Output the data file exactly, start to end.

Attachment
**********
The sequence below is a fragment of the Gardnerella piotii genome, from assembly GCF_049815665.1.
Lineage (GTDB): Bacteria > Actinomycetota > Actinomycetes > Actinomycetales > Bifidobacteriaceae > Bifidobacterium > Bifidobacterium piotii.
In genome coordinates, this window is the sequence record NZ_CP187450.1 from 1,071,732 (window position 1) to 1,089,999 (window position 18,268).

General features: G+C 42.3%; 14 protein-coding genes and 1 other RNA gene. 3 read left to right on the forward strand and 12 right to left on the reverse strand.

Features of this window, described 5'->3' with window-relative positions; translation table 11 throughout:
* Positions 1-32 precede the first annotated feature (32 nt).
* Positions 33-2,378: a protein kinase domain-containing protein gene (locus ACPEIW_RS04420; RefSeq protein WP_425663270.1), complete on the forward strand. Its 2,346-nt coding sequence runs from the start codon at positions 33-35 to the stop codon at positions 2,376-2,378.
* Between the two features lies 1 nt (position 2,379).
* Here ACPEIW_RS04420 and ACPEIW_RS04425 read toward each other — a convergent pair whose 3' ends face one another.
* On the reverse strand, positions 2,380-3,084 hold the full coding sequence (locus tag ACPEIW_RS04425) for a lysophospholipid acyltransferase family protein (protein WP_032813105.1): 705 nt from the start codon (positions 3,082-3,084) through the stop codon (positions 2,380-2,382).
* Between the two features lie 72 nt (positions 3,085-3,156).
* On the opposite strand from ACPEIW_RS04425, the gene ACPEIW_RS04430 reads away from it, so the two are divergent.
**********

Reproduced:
The sequence below is a fragment of the Gardnerella piotii genome, from assembly GCF_049815665.1.
Lineage (GTDB): Bacteria > Actinomycetota > Actinomycetes > Actinomycetales > Bifidobacteriaceae > Bifidobacterium > Bifidobacterium piotii.
In genome coordinates, this window is the sequence record NZ_CP187450.1 from 1,071,732 (window position 1) to 1,089,999 (window position 18,268).

General features: G+C 42.3%; 14 protein-coding genes and 1 other RNA gene. 3 read left to right on the forward strand and 12 right to left on the reverse strand.

Features of this window, described 5'->3' with window-relative positions; translation table 11 throughout:
* Positions 1-32 precede the first annotated feature (32 nt).
* Positions 33-2,378: a protein kinase domain-containing protein gene (locus ACPEIW_RS04420; RefSeq protein WP_425663270.1), complete on the forward strand. Its 2,346-nt coding sequence runs from the start codon at positions 33-35 to the stop codon at positions 2,376-2,378.
* Between the two features lies 1 nt (position 2,379).
* Here ACPEIW_RS04420 and ACPEIW_RS04425 read toward each other — a convergent pair whose 3' ends face one another.
* On the reverse strand, positions 2,380-3,084 hold the full coding sequence (locus tag ACPEIW_RS04425) for a lysophospholipid acyltransferase family protein (protein WP_032813105.1): 705 nt from the start codon (positions 3,082-3,084) through the stop codon (positions 2,380-2,382).
* Between the two features lie 72 nt (positions 3,085-3,156).
* On the opposite strand from ACPEIW_RS04425, the gene ACPEIW_RS04430 reads away from it, so the two are divergent.